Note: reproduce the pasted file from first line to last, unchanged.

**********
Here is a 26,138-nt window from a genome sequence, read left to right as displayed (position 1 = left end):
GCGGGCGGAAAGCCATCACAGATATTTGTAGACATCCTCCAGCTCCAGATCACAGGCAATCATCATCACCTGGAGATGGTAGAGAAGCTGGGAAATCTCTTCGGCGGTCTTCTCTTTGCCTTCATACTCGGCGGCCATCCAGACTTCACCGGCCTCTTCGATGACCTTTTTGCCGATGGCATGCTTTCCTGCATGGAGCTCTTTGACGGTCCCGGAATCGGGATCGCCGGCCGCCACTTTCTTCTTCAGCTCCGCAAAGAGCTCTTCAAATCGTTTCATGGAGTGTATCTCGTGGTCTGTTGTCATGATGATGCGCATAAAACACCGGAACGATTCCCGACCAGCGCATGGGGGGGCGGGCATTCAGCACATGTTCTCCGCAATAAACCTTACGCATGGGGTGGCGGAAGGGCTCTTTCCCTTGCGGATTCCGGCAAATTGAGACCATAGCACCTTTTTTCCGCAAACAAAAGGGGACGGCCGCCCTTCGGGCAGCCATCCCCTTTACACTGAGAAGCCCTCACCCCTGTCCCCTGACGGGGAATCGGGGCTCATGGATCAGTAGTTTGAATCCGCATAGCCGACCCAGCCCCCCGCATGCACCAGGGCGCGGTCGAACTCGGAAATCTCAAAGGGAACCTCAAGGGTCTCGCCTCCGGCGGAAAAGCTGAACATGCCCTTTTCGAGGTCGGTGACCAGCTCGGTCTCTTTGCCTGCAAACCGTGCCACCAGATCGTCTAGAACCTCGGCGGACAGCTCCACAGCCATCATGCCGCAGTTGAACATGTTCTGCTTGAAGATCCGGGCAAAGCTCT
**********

Here is a 26,138-nt window from a genome sequence, read left to right as displayed (position 1 = left end):
GCGGGCGGAAAGCCATCACAGATATTTGTAGACATCCTCCAGCTCCAGATCACAGGCAATCATCATCACCTGGAGATGGTAGAGAAGCTGGGAAATCTCTTCGGCGGTCTTCTCTTTGCCTTCATACTCGGCGGCCATCCAGACTTCACCGGCCTCTTCGATGACCTTTTTGCCGATGGCATGCTTTCCTGCATGGAGCTCTTTGACGGTCCCGGAATCGGGATCGCCGGCCGCCACTTTCTTCTTCAGCTCCGCAAAGAGCTCTTCAAATCGTTTCATGGAGTGTATCTCGTGGTCTGTTGTCATGATGATGCGCATAAAACACCGGAACGATTCCCGACCAGCGCATGGGGGGGCGGGCATTCAGCACATGTTCTCCGCAATAAACCTTACGCATGGGGTGGCGGAAGGGCTCTTTCCCTTGCGGATTCCGGCAAATTGAGACCATAGCACCTTTTTTCCGCAAACAAAAGGGGACGGCCGCCCTTCGGGCAGCCATCCCCTTTACACTGAGAAGCCCTCACCCCTGTCCCCTGACGGGGAATCGGGGCTCATGGATCAGTAGTTTGAATCCGCATAGCCGACCCAGCCCCCCGCATGCACCAGGGCGCGGTCGAACTCGGAAATCTCAAAGGGAACCTCAAGGGTCTCGCCTCCGGCGGAAAAGCTGAACATGCCCTTTTCGAGGTCGGTGACCAGCTCGGTCTCTTTGCCTGCAAACCGTGCCACCAGATCGTCTAGAACCTCGGCGGACAGCTCCACAGCCATCATGCCGCAGTTGAACATGTTCTGCTTGAAGATCCGGGCAAAGCTCT